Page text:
Not All Surprises Are Good

Posted: June 25, 2011 in Love and Marriage
Tags: , , , , , , , ,

Probably the biggest surprise for me of our restoration and reconciliation was the way my thoughts and emotions would sneak up and throw me for a loop at the most unexpected times.  There was the initial newness and bliss of being together again that was so amazing, and I wouldn’t trade it for anything.  Then there was the completely unforseen dynamic of me becoming very angry or sad because of everything that had happened.

I suppose it was extremely naive and unrealistic to think that we could go through everything we did and that I would just be able to put it all in the rear view mirror and go happily forward.  It seemed like it at first.  There were the fears and doubts that plagued the first couple of weeks of being back together, but those mostly amounted to opportunities for each of us to reassure the other of our love and commitment.

Still, I didn’t expect things to get worse after they had been so good.  I don’t know if I just pushed things down and ignored them and it was only a matter of time before they came back up, or if it was more that I was initially so filled with gratitude and relief that I really didn’t think about any residual effects from our time apart.  I finished up my therapy about a month after my wife and I reunited, based on my doctor’s opinion that I no longer needed to make regular visits.  He left the door open for me to return at any time and, as the months went by, there were numerous times that I seriously considered it.

I know just enough psychology to understand the way I’m wired, and my emotions are very much tied to specific events.  These “events” can be as major as the day my wife moved out, or as minor as a casual statement that she made that struck me wrong.  I tend to have triggers like certain days of the month that correspond to painful memories, or visual reminders of past hurts.

For a while, life began to be a maze where I had to try to navigate without getting caught by any of those reminders.  Fairly quickly, I realized that it was not only unhealthy, but a form of running away to live like that.  My wife also was carrying burdens that she needed to be able to release, and I needed to be strong enough to let her give them to me and help her to heal and be free.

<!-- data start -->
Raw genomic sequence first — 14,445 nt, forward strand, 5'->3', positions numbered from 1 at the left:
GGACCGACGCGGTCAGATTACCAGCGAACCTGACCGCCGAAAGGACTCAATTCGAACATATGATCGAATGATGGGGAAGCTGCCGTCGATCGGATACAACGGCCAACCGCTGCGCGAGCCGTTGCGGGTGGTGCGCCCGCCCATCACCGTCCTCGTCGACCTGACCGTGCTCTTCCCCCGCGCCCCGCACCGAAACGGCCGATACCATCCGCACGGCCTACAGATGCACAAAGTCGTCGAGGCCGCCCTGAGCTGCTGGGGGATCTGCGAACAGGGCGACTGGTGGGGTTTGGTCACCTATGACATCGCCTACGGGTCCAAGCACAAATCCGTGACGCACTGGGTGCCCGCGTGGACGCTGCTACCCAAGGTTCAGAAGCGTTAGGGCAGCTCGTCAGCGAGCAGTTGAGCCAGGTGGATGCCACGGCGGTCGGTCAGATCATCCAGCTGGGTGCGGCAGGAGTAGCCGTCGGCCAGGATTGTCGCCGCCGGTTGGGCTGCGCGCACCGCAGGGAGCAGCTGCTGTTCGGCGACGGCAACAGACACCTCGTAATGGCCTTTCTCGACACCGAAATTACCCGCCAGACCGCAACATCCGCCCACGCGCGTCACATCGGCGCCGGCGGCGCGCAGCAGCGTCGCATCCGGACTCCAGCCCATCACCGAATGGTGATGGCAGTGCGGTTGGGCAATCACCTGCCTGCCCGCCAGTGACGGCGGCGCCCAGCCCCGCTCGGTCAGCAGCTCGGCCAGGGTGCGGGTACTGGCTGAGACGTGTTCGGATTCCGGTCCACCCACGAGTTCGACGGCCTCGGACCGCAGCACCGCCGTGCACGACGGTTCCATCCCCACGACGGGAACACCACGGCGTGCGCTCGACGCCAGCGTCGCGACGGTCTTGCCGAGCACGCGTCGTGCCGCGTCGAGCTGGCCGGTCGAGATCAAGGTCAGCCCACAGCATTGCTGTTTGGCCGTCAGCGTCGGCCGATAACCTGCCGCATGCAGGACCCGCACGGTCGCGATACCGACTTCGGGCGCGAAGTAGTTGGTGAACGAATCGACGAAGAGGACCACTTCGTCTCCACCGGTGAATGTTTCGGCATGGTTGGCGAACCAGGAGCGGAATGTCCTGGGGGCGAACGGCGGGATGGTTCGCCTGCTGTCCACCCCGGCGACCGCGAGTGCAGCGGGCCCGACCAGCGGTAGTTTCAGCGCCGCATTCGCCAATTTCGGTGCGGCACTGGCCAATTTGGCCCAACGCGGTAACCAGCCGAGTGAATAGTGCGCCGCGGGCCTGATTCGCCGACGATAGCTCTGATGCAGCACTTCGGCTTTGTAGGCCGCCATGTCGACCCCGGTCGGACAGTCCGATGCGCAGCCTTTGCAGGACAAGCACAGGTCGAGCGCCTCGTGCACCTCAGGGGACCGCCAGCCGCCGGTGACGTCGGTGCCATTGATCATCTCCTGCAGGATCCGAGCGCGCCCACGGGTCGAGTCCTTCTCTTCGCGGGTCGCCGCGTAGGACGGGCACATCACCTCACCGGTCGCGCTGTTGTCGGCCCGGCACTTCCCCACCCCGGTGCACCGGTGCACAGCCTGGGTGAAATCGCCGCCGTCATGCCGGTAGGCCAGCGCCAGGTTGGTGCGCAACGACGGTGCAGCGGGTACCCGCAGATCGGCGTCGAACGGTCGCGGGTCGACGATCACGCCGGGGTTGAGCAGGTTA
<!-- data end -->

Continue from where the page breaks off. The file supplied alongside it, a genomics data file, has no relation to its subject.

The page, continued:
This is where the need for complete trust and honest communication became so critical.  We each had to trust the other’s love enough to be able to open up and talk about the things we were having trouble with.  We needed to know that even if these conversations were painful, they were necessary to produce healing for us.  Unfortunately, the more I knew, the more I had to heal from.

I decided at the beginning of this summer, it was time to make sure any remaining issues, no matter how small or insignificant, were taken care of.  I still hd a few questions and there were a few things that still bothered me.  I wanted us to reach our ceremony and our honeymoon in August completely healed and free from any guilt or hurt.  The truth is, as much as we may not want to talk about these things, the healing comes when we express them and are assured once again, of each other’s steadfast and continuing love.

In just the last few days, my wife and I have both had little things unexpectedly creep up and surprise us.  For her, it actually occurred while reading this blog.  For me, a series of events over the last couple of days took me back too much to a place I didn’t want to be.  Just this morning, I ended up expressing that I was still a little bit angry with my wife over some deception regarding her state of mind before we separated.  It was triggered by three or four things that I still had some painful associations with, and I realized that it wasn’t just going to go away.

That’s really what the restoration tour is all about.  It’s about identifying those memories that have been corrupted by gaps in our love, commitment, and faithfulness, and revisiting them.  Not to rehash the hurts, but to replace them with new, better memories.  We are taking back what used to be ours and claiming those things for us that hadn’t been ours before.

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